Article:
Thanks to Michiko Kakutani for the glowing review on Barnes & Noble website (who knew she even wrote about books?) — where she calls Matthew Savoca’s book “galvanic” and says it “showcases his impressive literary toolkit — every essential storytelling skill, plus plenty of bells and whistles — and his ability to throw open a big, Updikean picture window on American middle-class life.”
I’ve known and been friends with Adam Robinson for going on fifteen years now. Though I’ve been drawing all my life, I cut my indie art teeth with him drawing fliers promoting various college parties we hosted, or t-shirts advertising our basement speakeasy, long before I ever had designs on making a full-time gig of sketching and coloring. We go back a long way. And ever since Publishing Genius sprang from his head, I’ve hoped I’d one day get a call to design a cover for one of his books. Be careful what you wish for.
[Before you read on, here’s a DISCLAIMER: Though I’m close friends with Adam and he counts as one of my near-and-dearest, parts of what’s to come might paint him as overly critical or vacillating. I hold his eye for detail and his vision for the final product in the highest regard. I learned a lot throughout, and am more than thankful to have worked with him on this cover. Maybe I just get to be droll because I love him so much and know he won’t be sore. Don’t you try it. Or, if you do, watch your back.]
So, while g-chatting about a play we’ve been writing together for years, I read the question I’ve longed for since I got my copy of the awesome El Greed by the even awesomer David NeSmith in the mail: “Would you be interested in doing the cover for Matthew Savoca’s book, I Don’t Know I Said?”
Though I’m new to slogging my wares, this wasn’t my first rodeo. When Adam asked me, I was finishing a t-shirt run for this great new band. In that process, I’d sketched a few ideas, the band and I discussed them, I submitted a final design, they approved and we ran with it. Ah, the simplicity of musicians. (Sweatpants was obviously a hobby for Adam.)
Probably the most satisfying aspect to this process was reading Savoca’s book. I’m not sure if that’s something folks designing better covers than me normally do, but it was integral for finding my starting point. Once I’d finished the book, which is about a guy and girl in their twenties trying to figure out their lives, I sketched five ideas. I drew a couple designs with a lamppost, a motel room scene, a landscape with a car and lightning striking, and as a joke, I drew a bear and an alligator dancing. Scan Adjust Click Send. The next morning I awoke to a message from Adam. He liked the motel room scene, thought the lightning was cool but maybe too intense, and sure-enough-and-shoulda-known, his favorite was the bear and the alligator. Something I’d done wrong with my saving the files to Dropbox had distorted the images, so he told me to work on some new sketches trying different positions showing more of the gator with the dancing bear and maybe throw in a more vicious version, with some teeth. I should say that prior to this project my relationship with Dropbox had been, um, romantic in a very adolescent way. This girl I was sweet on dropped some songs in there for me to listen to. I put some in there for her. Adam’s given me a brand new appreciation for the wonder of this service. Dropbox rules. So I stuck a few drawings of bears and alligators in there and Adam chose a couple he liked. I added color to those.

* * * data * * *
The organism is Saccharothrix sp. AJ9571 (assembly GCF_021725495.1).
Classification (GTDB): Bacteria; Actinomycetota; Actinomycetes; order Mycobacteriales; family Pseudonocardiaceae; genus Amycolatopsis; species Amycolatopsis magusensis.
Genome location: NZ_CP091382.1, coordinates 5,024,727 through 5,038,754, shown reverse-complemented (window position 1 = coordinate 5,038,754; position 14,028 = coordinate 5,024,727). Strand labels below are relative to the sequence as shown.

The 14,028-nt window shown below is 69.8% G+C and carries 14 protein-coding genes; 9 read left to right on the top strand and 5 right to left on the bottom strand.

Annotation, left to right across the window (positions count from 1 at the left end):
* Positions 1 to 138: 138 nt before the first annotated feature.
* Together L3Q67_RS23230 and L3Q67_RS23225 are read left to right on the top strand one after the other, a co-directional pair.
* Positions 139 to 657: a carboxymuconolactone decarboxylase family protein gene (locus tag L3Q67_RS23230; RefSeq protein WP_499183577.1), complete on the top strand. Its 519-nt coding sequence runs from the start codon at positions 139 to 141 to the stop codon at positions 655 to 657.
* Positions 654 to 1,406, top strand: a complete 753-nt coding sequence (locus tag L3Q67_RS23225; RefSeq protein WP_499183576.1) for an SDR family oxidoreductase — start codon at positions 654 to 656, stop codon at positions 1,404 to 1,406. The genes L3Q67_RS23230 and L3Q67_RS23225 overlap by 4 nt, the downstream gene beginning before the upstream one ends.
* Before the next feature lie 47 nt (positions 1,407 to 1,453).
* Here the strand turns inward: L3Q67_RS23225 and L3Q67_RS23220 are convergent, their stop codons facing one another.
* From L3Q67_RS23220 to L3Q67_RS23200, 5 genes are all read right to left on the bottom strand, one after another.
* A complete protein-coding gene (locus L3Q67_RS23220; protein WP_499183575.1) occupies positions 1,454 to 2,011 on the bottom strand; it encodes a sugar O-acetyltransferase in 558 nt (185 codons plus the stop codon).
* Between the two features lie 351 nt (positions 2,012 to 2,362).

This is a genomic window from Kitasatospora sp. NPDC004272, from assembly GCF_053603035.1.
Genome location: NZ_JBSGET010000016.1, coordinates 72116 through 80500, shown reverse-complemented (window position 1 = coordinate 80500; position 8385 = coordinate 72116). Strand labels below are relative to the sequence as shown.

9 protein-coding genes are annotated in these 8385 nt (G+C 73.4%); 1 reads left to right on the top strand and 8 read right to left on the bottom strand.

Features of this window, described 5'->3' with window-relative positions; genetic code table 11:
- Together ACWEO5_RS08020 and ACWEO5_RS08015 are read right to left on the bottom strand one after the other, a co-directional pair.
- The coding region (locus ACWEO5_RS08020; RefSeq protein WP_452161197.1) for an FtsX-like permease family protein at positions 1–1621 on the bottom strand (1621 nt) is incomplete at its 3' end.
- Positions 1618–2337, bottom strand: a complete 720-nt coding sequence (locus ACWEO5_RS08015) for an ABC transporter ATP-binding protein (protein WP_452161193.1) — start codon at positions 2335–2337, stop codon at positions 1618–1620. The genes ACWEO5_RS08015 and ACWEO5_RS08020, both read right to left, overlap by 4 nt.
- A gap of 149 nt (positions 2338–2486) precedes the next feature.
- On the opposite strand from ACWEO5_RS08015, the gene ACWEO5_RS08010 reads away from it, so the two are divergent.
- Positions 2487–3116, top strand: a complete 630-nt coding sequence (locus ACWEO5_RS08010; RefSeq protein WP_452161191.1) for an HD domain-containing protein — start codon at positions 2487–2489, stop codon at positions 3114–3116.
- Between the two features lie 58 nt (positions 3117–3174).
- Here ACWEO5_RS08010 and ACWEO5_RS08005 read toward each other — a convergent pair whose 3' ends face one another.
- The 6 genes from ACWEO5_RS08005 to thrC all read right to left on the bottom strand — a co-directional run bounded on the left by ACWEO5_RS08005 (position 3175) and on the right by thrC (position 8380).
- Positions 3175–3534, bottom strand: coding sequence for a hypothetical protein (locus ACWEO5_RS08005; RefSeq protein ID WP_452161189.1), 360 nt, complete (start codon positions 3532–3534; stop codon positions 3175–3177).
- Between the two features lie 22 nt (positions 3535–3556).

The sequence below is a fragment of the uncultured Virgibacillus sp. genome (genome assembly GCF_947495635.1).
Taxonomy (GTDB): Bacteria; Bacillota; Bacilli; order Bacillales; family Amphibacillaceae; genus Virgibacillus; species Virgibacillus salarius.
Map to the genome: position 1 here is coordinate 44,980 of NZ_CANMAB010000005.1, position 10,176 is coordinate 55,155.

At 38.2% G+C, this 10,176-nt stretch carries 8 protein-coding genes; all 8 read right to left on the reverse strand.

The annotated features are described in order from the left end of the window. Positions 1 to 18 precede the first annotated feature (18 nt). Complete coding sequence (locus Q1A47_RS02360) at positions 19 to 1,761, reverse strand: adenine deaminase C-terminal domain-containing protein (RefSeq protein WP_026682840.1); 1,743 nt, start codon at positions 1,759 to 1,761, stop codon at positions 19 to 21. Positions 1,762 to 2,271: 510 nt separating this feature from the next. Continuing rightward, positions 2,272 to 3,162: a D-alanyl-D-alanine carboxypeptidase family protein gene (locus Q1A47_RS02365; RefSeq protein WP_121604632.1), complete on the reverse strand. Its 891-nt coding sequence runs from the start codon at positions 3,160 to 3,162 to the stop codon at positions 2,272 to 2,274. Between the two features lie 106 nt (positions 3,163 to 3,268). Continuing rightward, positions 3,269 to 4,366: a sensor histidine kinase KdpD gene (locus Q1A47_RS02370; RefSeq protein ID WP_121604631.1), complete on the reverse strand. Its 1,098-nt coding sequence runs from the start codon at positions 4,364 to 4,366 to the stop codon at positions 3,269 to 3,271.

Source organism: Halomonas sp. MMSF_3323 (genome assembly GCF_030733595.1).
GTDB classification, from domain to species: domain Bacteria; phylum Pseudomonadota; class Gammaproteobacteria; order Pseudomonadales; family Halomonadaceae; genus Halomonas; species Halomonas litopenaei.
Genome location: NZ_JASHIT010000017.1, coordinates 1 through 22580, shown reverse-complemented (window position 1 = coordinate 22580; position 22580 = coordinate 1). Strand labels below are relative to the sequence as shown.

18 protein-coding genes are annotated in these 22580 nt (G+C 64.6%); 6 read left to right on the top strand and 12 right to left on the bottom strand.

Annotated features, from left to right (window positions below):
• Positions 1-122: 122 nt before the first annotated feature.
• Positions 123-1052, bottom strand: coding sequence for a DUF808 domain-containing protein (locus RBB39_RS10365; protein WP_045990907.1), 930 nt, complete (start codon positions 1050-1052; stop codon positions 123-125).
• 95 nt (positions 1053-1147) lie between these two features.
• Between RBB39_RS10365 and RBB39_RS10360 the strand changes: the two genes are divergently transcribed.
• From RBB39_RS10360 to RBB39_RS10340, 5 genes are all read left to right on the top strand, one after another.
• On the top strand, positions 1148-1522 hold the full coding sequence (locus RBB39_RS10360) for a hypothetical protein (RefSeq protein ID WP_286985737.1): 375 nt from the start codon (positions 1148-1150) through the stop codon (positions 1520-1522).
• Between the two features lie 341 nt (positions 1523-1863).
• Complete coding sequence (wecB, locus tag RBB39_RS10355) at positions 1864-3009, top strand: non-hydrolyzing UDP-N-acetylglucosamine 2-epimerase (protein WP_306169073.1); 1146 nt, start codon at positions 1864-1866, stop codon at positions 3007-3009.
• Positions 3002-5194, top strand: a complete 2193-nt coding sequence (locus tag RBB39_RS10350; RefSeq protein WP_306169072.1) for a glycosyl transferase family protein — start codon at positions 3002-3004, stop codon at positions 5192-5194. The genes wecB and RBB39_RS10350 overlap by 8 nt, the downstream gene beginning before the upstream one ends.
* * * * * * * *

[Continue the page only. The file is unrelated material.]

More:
“Are you sure?”
“I think so.”
“But are you really sure?”
Somewhere during that exchange Savoca’s opinion was sought, and much to my surprise, he approved. “This is really happening?” I thought. I crossed myself and sat down at my table.
I pounded out an inked drawing in a night that I thought captured what Adam had liked in the sketches and with the idea. It also satisfied my high expectations for my work, so bonus. I scanned the drawing into my computer, colored it in Photoshop, adding streaks in the background that I thought brought some intensity, sat back and admired, and dropped it in the Box. I went to bed content with and proud of myself and Adam was all like, “What the hell happened to the original idea? Where are the colors? Why’d you change it?” Deflated, I reopened the file, “IDKIS Cover ART.psd” and got back to work.
Well, “IDKIS Cover Art” went through versions 2-5 before it became “IDKIS Cover ART hopeful final.” Then came “Bear Hinted Alligator,” which went through versions “a,” “b,” c,” “d,” “e,” “c2,”“abcde,” “2abcde,” “again,” “again again,” and “again with text.” Adam never saw the files titled, “If it were my cover,” and its numerous versions. All the while he was tweaking his criticism to address the sometimes-small-sometimes-very-large changes I was making to the drawing and design. Suggestions as simple as an adjustment to the gator’s color and as bold as removing the gator altogether were considered and addressed. What had started as a personal goal of completion of nine days was stretching into the third week. Finally, we reached a series of designs we thought we could approach Matthew with, but Adam rightly sought the opinions of folks in the know out east, while I showed what we’d come up with to our mutual friend and my roommate, Bill. Bill said, “That looks more like an alligator than that does.”
The file, “Second Guessing Myself” was born. Then came “a” “b” “bAR” “bARCG.” More opinions were sought. “That looks like a croissant,” someone who was hungry said. On the font: “It looks a little haunted house.” Six versions of that file later, I think we’ve settled on a cover.
You tell me.
Check out more C.W. Griffin at his Tumblr.